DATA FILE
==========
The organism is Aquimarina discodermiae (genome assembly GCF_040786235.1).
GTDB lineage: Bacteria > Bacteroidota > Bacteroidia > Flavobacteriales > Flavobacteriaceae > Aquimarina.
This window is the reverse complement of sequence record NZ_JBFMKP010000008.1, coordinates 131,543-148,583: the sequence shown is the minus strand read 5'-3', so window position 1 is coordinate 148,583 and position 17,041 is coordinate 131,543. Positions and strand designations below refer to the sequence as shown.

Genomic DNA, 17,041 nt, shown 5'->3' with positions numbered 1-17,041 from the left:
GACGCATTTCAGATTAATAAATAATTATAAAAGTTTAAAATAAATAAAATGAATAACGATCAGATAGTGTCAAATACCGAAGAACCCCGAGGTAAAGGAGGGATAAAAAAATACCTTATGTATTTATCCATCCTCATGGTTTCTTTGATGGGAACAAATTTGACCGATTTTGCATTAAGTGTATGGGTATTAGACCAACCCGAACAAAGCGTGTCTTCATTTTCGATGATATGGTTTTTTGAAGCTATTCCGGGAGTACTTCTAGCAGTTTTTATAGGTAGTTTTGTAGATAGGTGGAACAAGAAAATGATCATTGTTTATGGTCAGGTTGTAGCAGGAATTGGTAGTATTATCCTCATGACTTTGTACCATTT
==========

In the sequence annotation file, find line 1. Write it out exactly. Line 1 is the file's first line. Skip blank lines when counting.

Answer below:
The organism is Aquimarina discodermiae (genome assembly GCF_040786235.1).